By A. Peter Bailey
When reading about the knashing of teeth about government surveillance by members of the press in the AP and James Rosen cases and of Americans in general by the National Security Agency my first reaction is, “What goes around comes around.”
I don’t recall any overwrought weeping and wailing from the press or the American public when, throughout the late 1950s, 1960s and 1970s, government agencies, most notably the FBI and CIA, conducted destructive privacy-invading surveillance against those involved in the human rights and civil rights movements for equal rights, equal justice and equal opportunity in this country.
I know this from my personal experiences as a Malcolmite and from those of others whom I knew. Master researcher, Paul Lee, provided me with a set of the FBI files on the Organization of Afro-American Unity (OAAU), a secular organization founded by Brother Malcolm X after his departure from the Nation of Islam. The first page of the files noted for that “The individual members of the OAAU referred to in this report as having some official position therein, and of which the Bureau is not aware are:” It then lists seven names alphabetically by last name. Mine was the first one listed. Following the listing of names, the file continued “All of the above mentioned individuals are currently under investigation by the NYO (New York Office) at this time…” We were not surprised by the government surveillance because Brother Malcolm had warned us to be prepared for it if we joined him in the struggle against white supremacy.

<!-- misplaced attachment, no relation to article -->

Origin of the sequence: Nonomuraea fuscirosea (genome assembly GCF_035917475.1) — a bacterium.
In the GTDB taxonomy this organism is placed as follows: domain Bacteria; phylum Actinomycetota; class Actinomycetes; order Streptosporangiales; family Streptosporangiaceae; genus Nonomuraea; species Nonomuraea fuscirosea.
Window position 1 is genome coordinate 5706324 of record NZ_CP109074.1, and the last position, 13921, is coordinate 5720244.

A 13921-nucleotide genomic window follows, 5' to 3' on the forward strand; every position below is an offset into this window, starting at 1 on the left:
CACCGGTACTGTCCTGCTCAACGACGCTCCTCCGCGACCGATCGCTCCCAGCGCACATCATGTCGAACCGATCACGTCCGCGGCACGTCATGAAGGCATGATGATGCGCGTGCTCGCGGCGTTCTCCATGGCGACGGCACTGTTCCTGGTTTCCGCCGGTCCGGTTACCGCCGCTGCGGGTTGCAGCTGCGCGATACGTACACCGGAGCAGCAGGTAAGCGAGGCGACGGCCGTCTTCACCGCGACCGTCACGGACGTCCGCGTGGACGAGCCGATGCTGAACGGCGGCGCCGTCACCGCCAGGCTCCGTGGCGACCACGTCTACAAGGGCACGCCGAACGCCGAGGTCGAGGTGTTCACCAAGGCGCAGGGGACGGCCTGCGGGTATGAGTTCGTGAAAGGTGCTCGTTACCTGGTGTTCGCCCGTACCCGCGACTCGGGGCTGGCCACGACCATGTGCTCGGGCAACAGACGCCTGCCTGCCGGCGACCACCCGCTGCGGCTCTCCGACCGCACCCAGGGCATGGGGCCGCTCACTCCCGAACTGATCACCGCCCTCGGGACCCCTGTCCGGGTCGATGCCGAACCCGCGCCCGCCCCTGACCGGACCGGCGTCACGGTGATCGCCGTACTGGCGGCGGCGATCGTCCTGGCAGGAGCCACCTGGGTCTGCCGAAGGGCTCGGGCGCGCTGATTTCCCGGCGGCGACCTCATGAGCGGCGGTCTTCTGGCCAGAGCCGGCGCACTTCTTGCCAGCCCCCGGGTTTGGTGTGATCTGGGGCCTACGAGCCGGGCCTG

It was later that I found out that members of my family were also targeted. A brother-in-law in the U.S. Army lost his security clearance for one year because he was married to one of my sisters. A niece, as late as 1985, who was scheduled for assignment as a communications technician in the Pentagon, was instead assigned to Puerto Rico after being questioned about her being related to me. These are just two examples of invasive government surveillance in action.
The general American public probably had at least some knowledge about what was going on. I am sure that members of the press were aware of the pervasiveness of such surveillance. Yet, with rare exceptions, there were no loud expressions of outrage about the invasion of privacy or violation of the Fourth Amendment when extensive surveillance by the FBI, CIA and other government agencies basically derailed the human rights and civil rights movements. What is going on now is lightweight compared to what happened then. Targeted people not only lost their privacy. Surveillance against those in the two movements resulted in some people being killed. Some were brutalized; others were imprisoned. Some lost jobs; others were denied employment.
So don’t expect those of us who experienced that to get all bothered because of what is currently happening. We regard it as a case of surveillance operatives coming home to roost.